An STC spokesman said both AMPAG and Live Performance Australia represented STC’s views, adding: “Any loss of resources for the sector needs to be viewed seriously. Cuts to one part of the industry can have knock-on effects throughout.”
The possibility was floated this week that Brandis could be open to High Court challenges by artists and state governments, potentially throwing all federal arts grants into doubt. University of NSW constitutional law professor George Williams told The Sydney Morning Herald the Commonwealth had never had “clear constitutional power” to fund the arts, though he conceded artists were unlikely to challenge the program because they stood to gain from arts funding. The government has said it is “confident” about the legal basis for its funding arrangements. Brandis told Radio National’s Books and Arts program: “This is about the best allocation of public money.” He acknowledged, however, there were a “variety of views” about the NPEA.
During the raids on the Australia Council now dating back 15 months, council chairman Rupert Myer and Labor-appointed CEO Tony Grybowski have remained silent, such is the climate of fear. The vast majority of the 28 major performing arts companies contacted by The Saturday Paper with questions about arts funding and the distribution of cuts said they preferred to let the AMPAG submission speak for them at the senate inquiry. Belvoir Street Theatre would only add it endorsed AMPAG’s “emphasis on supporting arts companies at all levels”.
Bell Shakespeare said cuts were “never welcome news” but noted a revised Australia Council grants program “appears to bridge some gaps”. Malthouse Theatre argued it is “vital there remains a model for supporting individual artists”, but security of Malthouse’s own funding was vital to commissioning new work and providing independent artists with opportunities.
The Tasmanian Symphony Orchestra, that state’s only major performing arts organisation, “is concerned about the size of the funding pie becoming smaller overall”. The Adelaide Symphony Orchestra “has concerns” about funding issues, but declined to spell them out. State Opera of South Australia artistic director Timothy Sexton said it was “purely a factor of time” that the company hadn’t made a separate submission, but “the current lack of certainty and future possibility for a number of the [smaller] companies with whom we have a close association make for a very unstable and unsatisfactory situation”.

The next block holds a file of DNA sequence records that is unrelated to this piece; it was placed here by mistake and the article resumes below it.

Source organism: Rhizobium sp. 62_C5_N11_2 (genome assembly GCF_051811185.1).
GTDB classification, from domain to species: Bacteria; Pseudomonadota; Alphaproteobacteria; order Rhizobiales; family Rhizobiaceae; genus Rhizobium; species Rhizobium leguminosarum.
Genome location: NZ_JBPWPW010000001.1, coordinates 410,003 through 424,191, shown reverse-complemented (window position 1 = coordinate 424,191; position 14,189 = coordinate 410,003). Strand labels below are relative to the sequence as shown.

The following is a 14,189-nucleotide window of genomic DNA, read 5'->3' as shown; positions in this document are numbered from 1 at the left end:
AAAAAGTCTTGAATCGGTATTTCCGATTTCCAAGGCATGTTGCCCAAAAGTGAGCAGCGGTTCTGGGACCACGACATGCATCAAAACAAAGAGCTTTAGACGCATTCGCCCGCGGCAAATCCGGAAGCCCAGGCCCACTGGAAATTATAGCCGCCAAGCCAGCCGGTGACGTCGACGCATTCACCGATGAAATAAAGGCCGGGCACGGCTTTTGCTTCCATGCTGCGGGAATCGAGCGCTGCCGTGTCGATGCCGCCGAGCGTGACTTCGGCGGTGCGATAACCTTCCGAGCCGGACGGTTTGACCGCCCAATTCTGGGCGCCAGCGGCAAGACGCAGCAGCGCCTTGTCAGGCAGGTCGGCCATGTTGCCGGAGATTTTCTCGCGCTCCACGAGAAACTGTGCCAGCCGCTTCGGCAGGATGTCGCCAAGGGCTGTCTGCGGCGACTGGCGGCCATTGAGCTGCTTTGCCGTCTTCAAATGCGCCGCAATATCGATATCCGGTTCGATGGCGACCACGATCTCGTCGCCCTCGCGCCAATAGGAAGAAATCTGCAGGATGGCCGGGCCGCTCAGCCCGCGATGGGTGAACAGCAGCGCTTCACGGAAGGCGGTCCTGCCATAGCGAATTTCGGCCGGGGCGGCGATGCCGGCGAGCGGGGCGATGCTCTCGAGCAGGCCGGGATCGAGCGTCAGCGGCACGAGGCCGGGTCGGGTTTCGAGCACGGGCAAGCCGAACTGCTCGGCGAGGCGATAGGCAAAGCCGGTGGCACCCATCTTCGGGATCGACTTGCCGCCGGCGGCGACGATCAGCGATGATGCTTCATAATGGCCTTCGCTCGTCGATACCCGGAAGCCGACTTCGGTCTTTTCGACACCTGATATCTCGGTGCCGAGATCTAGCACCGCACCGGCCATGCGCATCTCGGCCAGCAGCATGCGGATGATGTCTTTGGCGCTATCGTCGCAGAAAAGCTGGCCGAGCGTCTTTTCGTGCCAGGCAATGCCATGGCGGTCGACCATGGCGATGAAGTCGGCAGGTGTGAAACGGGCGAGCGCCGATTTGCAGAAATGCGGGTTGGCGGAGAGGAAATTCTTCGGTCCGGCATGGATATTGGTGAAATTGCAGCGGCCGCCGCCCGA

Musica Viva, which works mostly with small-to-medium artists across its 2000 performances a year, would only acknowledge it had “attended various meetings” with other companies. An Australian Ballet spokeswoman said: “You’ll be best to speak with AMPAG regarding this.”
Bangarra Dance Theatre, Queensland Ballet, Opera Australia, Opera Queensland, Australian Brandenburg Orchestra, Queensland Symphony Orchestra, Sydney Symphony Orchestra and the Melbourne Symphony Orchestra all replied, but declined to make any further comment beyond citing support for the AMPAG submission. West Australian Symphony Orchestra said a spokesperson was not available. Several others, such as West Australian Ballet, Black Swan State Theatre Company and Sydney Dance Company, did not respond.
“I don’t envy them the position they’re being placed in by the government,” the opposition’s arts spokesman, Mark Dreyfus, told The Saturday Paper.
“It is invidious. They’ve been told their funding is quarantined, told they might be eligible for some of the money that’s been removed from the Australia Council, and they don’t see themselves in competition as such. They understand it’s one large community.”
A profound Darwinian struggle?
“I’m sorry if that’s the outcome of this. AMPAG seem to be saying they’re not sure what the impact will be. By contrast, many small-to-medium companies, and many individuals, have made it crystal clear in their submissions, and to me directly in a number of meetings, that the effect will be a very negative one.”
Dreyfus emphasises he is not being critical of AMPAG. He believes there have been more than 2000 submissions to the inquiry, although at time of publication the secretariat has uploaded fewer than 150 submissions for public viewing.
These include a submission from Dan Daw, an established dance artist with cerebral palsy, who points out: “In order to be [a] contributor … I needed to start somewhere.” Circus Oz writes that the removal of $104.8 million in Australia Council funding will “deeply destabilise” small-to-medium artists and “could have an impact on their immediate survival”. Playwright Finegan Kruckemeyer writes: “When significant arts funding goes, then the making of artwork goes. And finally the artists go.”
Asked why the Australian Chamber Orchestra was part of the AMPAG submission but did not write its own for the senate inquiry, ACO general manager Tim Calnin said the inquiry seemed to be aimed at undoing the NPEA. “We took the view that’s a decision the minister has already taken,” says Calnin, “and the most constructive thing we could do was provide some feedback to the detail of that program.”
Dreyfus concedes the senate cannot block the NPEA, but public pressure could still be brought to bear on the Abbott government, much like it did to reverse plans to scrap provisions of the Racial Discrimination Act. The government could still return the NPEA funding to the Australia Council.
This article was first published in the print edition of The Saturday Paper on Aug 1, 2015 as "Artless dodgers". Subscribe here.